F FOR FAKE
Deceit. Sleight of hand. Fraud. To a certain point, people enjoy being fooled if they know ahead of time that there are tricks up one's sleeves. F For Fake is not so much a documentary about fraud but a meditation on deception in a myriad of forms. It's a fascinating portrait of professional shysters, not least of which is director Orson Welles.
F for Fake is ostensibly about infamous art forger Elmyr de Hory and his biographer Clifford Irving with Welles serving as guide, narrator and commentator on a story simply too outlandish to be plausible. Welles tells us that for at least the first hour everything he tells us will be absolutely true.
Truth here however is wilder than fiction in this cascading story of liars and the liars who lie about liars. Elmyr's forgeries were well-known to where he became a celebrity for his fakes, able to not just imitate the styles of painters like Picasso and Modigliani but fool the experts and even the painters themselves. Irving's Elmyr biography, Fake!, chronicles his story, but it looks like Irving picked up a few tricks of his from the legendary bon vivant forger.
Irving himself later claimed to be collaborating with famously reclusive billionaire Howard Hughes on his autobiography. He produced letters purportedly from Hughes, which were authenticated by experts. It wasn't until Howard Hughes himself, via a telephone press conference denied meeting or even knowing Irving, let alone working with him, that the jig was up.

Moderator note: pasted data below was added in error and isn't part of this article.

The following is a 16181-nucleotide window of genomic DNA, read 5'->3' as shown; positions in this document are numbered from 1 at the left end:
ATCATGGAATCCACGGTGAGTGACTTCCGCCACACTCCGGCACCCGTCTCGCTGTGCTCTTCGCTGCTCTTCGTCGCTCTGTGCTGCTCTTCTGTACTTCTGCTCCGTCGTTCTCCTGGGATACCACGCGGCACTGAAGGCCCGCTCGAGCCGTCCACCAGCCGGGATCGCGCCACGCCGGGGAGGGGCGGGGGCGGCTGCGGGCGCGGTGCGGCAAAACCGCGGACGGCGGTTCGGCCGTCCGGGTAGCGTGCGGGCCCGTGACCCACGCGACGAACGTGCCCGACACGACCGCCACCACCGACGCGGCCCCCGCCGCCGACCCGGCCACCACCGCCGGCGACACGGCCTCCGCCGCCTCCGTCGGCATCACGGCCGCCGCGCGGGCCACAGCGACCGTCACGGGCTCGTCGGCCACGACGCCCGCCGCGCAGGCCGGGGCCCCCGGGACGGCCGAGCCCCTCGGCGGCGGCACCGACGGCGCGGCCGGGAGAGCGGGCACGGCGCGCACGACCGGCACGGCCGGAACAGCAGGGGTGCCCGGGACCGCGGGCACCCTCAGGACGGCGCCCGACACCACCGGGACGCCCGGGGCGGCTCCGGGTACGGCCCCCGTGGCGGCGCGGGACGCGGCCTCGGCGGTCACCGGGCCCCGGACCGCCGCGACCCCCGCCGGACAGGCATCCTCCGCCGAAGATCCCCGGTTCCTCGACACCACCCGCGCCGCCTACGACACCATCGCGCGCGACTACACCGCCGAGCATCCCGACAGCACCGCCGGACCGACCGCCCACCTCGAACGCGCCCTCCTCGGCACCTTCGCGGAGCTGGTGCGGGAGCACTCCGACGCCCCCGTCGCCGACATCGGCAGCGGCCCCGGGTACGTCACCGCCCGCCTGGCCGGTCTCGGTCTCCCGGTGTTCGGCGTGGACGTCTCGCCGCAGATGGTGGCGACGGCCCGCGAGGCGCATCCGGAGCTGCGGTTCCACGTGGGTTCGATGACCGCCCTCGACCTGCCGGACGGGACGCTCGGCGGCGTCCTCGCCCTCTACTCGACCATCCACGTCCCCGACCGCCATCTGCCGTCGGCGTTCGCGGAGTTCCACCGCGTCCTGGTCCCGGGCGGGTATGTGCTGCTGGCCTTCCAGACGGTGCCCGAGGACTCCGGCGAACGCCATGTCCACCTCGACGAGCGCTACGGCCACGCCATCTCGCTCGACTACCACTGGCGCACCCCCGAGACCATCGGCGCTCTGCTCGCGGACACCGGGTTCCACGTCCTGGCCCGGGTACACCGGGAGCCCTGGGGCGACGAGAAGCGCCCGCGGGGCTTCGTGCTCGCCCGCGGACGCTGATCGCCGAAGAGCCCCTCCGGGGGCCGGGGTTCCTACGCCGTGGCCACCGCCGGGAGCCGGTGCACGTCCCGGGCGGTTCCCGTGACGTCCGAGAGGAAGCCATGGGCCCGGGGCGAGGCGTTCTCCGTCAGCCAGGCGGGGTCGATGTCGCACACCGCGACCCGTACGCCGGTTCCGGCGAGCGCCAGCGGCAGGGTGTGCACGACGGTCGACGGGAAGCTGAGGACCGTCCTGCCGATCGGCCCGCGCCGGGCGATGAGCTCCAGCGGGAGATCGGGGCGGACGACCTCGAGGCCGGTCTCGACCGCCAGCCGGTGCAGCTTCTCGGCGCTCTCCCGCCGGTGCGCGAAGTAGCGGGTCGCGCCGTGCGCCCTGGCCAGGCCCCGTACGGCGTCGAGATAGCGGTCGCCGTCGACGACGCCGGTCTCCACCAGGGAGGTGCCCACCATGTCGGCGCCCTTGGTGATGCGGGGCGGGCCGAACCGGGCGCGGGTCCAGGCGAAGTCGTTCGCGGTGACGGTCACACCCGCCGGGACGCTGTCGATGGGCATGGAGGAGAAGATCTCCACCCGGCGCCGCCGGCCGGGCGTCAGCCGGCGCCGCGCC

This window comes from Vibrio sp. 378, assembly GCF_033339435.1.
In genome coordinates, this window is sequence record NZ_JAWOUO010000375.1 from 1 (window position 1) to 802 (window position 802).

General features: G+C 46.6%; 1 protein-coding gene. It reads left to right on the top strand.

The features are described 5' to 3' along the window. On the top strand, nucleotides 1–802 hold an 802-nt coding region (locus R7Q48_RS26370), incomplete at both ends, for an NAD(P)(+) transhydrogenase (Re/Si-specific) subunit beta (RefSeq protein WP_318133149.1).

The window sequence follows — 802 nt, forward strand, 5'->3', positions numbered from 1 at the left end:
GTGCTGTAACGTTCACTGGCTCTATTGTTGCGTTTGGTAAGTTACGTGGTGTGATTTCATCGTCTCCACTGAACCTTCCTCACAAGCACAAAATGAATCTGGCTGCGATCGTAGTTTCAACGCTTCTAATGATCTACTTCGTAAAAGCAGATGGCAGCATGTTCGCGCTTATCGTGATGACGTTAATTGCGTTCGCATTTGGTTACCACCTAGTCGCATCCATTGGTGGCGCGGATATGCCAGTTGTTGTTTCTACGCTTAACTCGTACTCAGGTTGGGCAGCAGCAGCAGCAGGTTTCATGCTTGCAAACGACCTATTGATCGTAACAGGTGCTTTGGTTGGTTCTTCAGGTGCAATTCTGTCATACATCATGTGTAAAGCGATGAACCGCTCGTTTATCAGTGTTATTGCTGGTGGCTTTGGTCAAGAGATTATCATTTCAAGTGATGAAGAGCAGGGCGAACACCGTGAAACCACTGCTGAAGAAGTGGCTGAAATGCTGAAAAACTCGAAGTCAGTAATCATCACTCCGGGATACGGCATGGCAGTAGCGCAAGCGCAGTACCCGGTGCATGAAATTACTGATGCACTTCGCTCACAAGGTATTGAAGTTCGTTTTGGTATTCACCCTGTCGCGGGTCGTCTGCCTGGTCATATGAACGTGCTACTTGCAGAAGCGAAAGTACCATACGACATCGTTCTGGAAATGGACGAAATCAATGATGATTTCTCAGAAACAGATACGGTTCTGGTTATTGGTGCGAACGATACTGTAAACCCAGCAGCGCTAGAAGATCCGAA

Mixing in the footage of these deceptions upon deceptions is Welles' views on the nature and truth of 'art' and of receiving credit. He meditates on Chartres Cathedral, noting its architect is unknown. He mentions his own career starting in Ireland where he hoodwinked a theater company to letting him act by claiming to be 'a big American stage star' and his own act of fraud with his infamous War of the Worlds broadcast.
"That's how it got started. Began at the top, and have been working my way down ever since," he says.
F for Fake ends with the story of Oja Kodar, a beauty who so bewitched Pablo Picasso that he did what he'd never done with any other of his muses: surrender the twenty-one paintings he'd done of her to Kodar. When Picasso learns that a small art museum is hosting an exhibition of 'new Picassos' he's enraged and confronts Kodar, only to learn that the paintings are her grandfather's forgeries. In confronting her grandfather, he discovers an unrepentant old man who delights in his deception.
That delight extends to Welles himself, who informs us that the hour of truth has passed and he's created the entire Picasso/Kodar story.
This is a film where you must simultaneously accept and reject the truth of what is presented because the show show is About Fakes (which is the title Welles presents us in the credits). Everything is a fake: Elmyr's paintings, Irving's Hughes biography, the Picasso/Kodar story. What is to say that Welles' own stories of Irish sojourns or the claim that Citizen Kane was originally going to be about Howard Hughes before switching to William Randolph Hearst are true?